Private Sector


IFC investments through financial intermediaries linked to human rights abuses in Honduras, again

5 April 2016

Graffiti remembrance of Berta Cáceres in London

Graffiti remembrance of Berta Cáceres in London

In October 2015 a Honduran indigenous Garifuna community, with support of local NGO the Black Fraternal Organisation of Honduras (OFRANEH), lodged a complaint with the Compliance Advisor Ombudsman (CAO), the accountability mechanism of the International Finance Corporation (IFC, the World Bank’s private sector arm). The complaint alleged a number of breaches stemming from the Tela Bay Tourism development project in Indura, including “land grabbing, community displacement, lack of economic benefits and environmental degradation”. The CAO found the complaint eligible for further assessment in December and is currently assessing the case further. One of the project’s financiers is Banco Ficohsa, Honduras’ third largest bank, in which the IFC has made several investments since 2008, including trade finance, housing and SME loans as well as an equity investment in May 2011. The IFC’s investments through financial intermediaries (FIs) have been repeatedly criticised by the CAO and NGOs claiming that the IFC is unable to determine the development impact of the investments and to ensure they do no harm (see Observer Spring 2015, Winter 2015, and  Spring 2014).

In the complaint OFRANEH sets out the deleterious impact of World Bank involvement in Honduras since the 90s in promoting the “restructuring of land registration systems and cadastre through [development] programmes that affect the rights of Garifuna communities”. OFRANEH concluded “that a set of World Bank projects promoted massive encroachment of Garifunas’ land on the north coast, facilitating illegal [land] titles to third parties of ancestral Garifunas’ land and the IFC financed investments in private sector projects built on this stolen land.” It requested that the CAO investigate the IFC investment in Ficohsa and undertake a “broader review of the World Bank policies and practices that have contributed to the dispossession of large-scale land in Honduras and in particular the Garifunas communities”.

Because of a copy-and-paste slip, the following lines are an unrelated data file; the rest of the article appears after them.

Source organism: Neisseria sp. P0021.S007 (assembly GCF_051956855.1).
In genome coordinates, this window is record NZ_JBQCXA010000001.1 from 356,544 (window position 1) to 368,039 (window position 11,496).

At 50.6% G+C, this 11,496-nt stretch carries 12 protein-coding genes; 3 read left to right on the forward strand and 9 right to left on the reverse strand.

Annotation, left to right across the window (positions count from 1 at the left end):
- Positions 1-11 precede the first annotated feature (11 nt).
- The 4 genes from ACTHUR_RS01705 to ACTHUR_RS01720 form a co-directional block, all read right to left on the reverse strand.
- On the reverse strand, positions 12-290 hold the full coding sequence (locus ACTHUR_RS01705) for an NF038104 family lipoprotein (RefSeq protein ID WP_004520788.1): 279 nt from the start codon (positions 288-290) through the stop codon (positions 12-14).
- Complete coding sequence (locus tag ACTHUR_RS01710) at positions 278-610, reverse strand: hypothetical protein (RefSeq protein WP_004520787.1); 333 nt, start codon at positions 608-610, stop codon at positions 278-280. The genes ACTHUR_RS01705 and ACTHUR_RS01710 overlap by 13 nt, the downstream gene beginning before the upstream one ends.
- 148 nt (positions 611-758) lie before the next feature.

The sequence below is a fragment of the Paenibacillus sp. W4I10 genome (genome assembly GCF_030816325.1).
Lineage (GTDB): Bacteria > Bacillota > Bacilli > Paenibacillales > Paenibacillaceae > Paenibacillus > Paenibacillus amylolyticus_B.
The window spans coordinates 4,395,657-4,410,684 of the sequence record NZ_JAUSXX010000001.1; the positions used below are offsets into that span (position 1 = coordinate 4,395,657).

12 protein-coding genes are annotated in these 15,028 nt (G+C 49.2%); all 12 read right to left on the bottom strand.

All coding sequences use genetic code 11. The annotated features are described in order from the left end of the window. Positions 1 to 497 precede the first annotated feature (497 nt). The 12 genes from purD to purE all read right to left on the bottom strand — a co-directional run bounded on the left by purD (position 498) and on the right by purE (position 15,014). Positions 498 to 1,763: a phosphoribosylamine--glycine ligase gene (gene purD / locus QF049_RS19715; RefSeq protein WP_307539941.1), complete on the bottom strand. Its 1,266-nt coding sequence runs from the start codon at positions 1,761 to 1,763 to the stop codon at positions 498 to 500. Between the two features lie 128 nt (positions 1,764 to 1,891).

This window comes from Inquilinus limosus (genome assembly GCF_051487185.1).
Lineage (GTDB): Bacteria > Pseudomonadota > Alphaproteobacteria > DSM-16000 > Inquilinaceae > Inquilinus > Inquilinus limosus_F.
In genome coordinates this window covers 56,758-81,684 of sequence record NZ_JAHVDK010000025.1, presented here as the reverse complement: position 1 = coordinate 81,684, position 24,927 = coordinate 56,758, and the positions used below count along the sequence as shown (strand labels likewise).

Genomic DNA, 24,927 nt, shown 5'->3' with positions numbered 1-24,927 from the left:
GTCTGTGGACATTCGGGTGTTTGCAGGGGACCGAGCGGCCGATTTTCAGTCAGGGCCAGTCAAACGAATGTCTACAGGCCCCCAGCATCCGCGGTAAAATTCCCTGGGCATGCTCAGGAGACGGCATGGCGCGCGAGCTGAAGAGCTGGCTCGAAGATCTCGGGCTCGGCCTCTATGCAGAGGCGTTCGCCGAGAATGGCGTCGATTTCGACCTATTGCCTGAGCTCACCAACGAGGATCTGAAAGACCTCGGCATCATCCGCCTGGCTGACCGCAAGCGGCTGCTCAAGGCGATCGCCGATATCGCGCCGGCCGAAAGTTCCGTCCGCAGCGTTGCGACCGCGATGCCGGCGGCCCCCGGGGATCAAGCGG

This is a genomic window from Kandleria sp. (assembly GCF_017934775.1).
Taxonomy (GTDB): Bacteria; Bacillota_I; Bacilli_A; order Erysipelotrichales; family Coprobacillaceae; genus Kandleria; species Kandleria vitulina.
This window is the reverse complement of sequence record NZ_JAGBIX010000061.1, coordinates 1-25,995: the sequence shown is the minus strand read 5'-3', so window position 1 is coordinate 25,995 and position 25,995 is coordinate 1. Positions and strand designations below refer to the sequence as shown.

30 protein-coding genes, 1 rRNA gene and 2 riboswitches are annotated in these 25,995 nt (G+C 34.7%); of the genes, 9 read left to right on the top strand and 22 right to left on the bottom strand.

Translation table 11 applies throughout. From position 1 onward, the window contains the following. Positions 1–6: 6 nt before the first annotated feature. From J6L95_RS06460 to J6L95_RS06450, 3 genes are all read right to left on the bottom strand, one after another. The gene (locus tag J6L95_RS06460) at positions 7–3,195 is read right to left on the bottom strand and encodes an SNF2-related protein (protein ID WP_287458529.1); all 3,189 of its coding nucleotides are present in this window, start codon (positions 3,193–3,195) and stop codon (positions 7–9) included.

Repeated human rights concerns, same suspects

This is not the first time that the IFC’s investments in Ficohsa have come under scrutiny by the CAO. In August 2013 the CAO initiated a compliance appraisal, triggered by Ficohsa’s significant exposure to Corporación Dinant, a controversial palm oil producer in Honduras, also subject to a CAO audit that was initiated in 2012 due to allegations of human rights violations (see Observer Winter 2014, Bulletin Aug 2014, Update 86).  In January 2016 the CAO released its monitoring report of the Ficohsa investigation, citing repeated concerns about IFC’s management of environmental and social risk in relation to Ficohsa’s lending to Dinant. The CAO concluded that “to date IFC has not assured itself that Ficohsa’s ongoing financing for Dinant is contingent on binding commitments to implement the performance standards, either through its loan agreements or the environmental and social action plan.” The CAO will continue to monitor the IFC’s supervision of Ficohsa and aims to release a follow up monitoring report no later than December 2016.